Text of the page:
Cars turn left into this Brixton side street (see it on streetview) from a busy one-way road, often at high speed. Motorists often drive over both lanes of the side street to soften the radius of the corner and maintain velocity. Cycling in the other direction one must hug the left-hand side of the road to avoid oncoming traffic.
To make matters worse, both the one-way street and the side street have 30mph limits, and yellow lines mean the corner is always clear, again, meaning cars don't have to slow down.
You can't see on this photo, but there's a park entrance less than 50m from this junction, and parents with pushers and young children cross here all day.
Even worse, this junction receives much higher than average traffic volumes because motorists use it as a rat-run as the traffic lights ahead don't allow a left turn (see map below), and they can save time by cutting through these otherwise quiet residential streets.
Overall, the three-sided Morval Road / Brixton Water Lane one-way system has nothing to recommend it, and is initimating for even experienced cyclists.
Throughout its length, motorists often travel at inappropriately high speeds and make fast blind turns around the shallow-radius corners. Small speed bumps have just been installed on Morval Road, but it remains to be seen whether these will make any difference.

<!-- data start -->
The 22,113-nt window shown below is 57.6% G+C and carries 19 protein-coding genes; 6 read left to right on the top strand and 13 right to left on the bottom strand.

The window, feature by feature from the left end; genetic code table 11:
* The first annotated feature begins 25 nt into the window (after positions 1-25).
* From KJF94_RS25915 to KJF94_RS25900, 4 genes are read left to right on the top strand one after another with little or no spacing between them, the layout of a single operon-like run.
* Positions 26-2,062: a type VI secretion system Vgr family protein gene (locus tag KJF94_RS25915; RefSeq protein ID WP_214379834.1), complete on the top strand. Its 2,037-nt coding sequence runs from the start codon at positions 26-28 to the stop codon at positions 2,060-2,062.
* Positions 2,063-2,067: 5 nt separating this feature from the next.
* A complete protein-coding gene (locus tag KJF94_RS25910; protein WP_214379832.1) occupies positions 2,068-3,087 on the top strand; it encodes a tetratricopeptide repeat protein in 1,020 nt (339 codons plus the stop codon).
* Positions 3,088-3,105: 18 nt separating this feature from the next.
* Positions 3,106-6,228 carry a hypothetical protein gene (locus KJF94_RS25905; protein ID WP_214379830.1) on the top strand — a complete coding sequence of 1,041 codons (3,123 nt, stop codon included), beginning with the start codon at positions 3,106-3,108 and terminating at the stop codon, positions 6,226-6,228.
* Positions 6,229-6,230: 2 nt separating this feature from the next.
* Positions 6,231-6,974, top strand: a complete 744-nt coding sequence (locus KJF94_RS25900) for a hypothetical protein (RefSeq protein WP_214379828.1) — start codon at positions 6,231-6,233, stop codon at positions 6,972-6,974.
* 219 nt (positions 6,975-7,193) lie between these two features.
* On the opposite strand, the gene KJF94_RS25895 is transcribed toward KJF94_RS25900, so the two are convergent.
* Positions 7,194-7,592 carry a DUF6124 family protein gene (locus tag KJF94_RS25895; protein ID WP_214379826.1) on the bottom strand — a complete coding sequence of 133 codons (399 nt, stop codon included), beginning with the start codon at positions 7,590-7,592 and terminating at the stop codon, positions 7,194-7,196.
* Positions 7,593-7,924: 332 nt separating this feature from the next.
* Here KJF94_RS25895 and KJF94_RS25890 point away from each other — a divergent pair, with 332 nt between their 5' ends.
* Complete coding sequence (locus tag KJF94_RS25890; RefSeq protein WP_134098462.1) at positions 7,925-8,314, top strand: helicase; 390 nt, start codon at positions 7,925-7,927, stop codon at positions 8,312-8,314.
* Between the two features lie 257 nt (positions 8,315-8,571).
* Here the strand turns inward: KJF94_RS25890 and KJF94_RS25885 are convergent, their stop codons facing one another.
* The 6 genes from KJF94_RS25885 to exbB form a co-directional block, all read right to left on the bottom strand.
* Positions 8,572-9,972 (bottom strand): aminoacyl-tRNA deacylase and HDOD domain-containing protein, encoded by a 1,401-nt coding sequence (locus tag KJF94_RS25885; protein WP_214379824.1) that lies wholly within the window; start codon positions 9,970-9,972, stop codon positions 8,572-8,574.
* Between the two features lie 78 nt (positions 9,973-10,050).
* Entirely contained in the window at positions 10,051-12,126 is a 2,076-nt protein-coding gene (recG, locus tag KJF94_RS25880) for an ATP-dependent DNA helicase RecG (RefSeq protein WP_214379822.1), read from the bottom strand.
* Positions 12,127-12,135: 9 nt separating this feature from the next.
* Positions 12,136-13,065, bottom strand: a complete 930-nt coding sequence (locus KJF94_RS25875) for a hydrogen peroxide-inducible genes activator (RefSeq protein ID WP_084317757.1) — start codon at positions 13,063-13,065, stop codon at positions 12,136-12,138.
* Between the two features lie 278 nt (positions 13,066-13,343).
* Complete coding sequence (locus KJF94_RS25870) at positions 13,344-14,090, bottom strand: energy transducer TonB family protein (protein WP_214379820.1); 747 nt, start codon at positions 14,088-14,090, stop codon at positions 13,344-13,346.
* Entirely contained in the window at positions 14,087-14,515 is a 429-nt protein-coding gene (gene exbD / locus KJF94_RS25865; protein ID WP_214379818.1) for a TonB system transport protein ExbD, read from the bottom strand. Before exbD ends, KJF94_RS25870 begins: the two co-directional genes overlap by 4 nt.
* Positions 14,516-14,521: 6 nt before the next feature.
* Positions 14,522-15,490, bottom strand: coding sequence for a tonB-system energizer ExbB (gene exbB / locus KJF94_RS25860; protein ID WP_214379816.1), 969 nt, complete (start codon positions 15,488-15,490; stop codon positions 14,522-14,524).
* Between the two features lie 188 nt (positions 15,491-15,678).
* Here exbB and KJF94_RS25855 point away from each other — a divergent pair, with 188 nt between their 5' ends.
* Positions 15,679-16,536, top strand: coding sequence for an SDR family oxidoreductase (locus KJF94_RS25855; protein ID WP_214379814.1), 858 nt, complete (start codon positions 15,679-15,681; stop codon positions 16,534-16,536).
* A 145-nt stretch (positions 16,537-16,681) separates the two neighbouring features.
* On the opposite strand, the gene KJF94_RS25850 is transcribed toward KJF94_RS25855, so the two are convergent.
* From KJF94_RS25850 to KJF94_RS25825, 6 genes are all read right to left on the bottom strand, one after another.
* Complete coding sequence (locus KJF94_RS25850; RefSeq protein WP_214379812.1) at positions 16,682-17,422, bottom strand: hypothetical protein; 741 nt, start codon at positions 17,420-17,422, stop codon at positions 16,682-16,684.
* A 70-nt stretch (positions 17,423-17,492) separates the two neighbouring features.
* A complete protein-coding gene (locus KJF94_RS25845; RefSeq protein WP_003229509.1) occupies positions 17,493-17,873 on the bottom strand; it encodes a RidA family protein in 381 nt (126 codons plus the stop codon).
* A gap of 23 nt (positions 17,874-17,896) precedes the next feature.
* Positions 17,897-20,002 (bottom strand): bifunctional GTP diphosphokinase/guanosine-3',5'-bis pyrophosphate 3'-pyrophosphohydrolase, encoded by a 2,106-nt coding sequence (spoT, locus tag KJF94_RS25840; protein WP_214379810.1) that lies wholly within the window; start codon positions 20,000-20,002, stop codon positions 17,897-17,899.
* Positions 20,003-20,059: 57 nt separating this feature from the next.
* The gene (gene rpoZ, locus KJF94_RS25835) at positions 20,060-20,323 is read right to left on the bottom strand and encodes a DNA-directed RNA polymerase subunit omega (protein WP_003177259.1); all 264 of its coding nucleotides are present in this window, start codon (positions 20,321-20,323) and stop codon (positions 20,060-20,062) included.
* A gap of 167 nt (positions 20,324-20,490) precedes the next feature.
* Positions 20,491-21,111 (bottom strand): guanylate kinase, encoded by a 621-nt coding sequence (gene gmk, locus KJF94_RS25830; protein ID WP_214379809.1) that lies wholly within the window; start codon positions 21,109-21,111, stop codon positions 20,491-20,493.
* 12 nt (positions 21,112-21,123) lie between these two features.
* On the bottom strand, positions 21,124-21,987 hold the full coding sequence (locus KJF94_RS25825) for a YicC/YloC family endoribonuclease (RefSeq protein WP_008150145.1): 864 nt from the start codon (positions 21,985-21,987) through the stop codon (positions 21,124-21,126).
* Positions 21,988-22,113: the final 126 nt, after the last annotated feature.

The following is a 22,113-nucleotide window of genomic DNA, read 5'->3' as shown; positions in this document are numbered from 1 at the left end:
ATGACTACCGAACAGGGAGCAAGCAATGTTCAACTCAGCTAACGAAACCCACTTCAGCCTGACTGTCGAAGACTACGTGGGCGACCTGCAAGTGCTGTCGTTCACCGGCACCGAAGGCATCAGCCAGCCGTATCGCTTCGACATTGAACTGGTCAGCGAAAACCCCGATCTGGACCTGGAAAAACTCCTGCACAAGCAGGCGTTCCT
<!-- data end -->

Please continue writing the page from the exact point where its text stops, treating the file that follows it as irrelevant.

The unsignalled junction (marked with a red pin) at the entrance to Morval Road is particularly dangerous for people on foot because buses and cars turn at speed into this one-way street knowing there's nothing coming the other way.
Effra Road is a busy and direct pedestrian route for people walking from nearby residential areas to Brixton town centre to the north, and hundreds of pedestrians cross here all day.
People with mobility and/or visual impairments are known to struggle to cross this junction, and there are often long waits even for more able pedestrians, encouraging them to take risks.
View Arlingford Road rat-run in a larger map
By contrast, in the Netherlands planners make strenuous efforts to slow down motorists when they enter residential zones.
For example, vehicles turning into this side street must drive across a bike lane, and then over a substantial raised table, with the side street entrance narrowed by bollards.
Even though the driver is turning into a one-way street (which in the UK is a signal to accelerate), the motion and speed of the car is carefully managed.
The surface also changes colour and texture to remind the driver they're entering in a new type of environment, one in which the speed limit is reduced to 30mkh (18mph).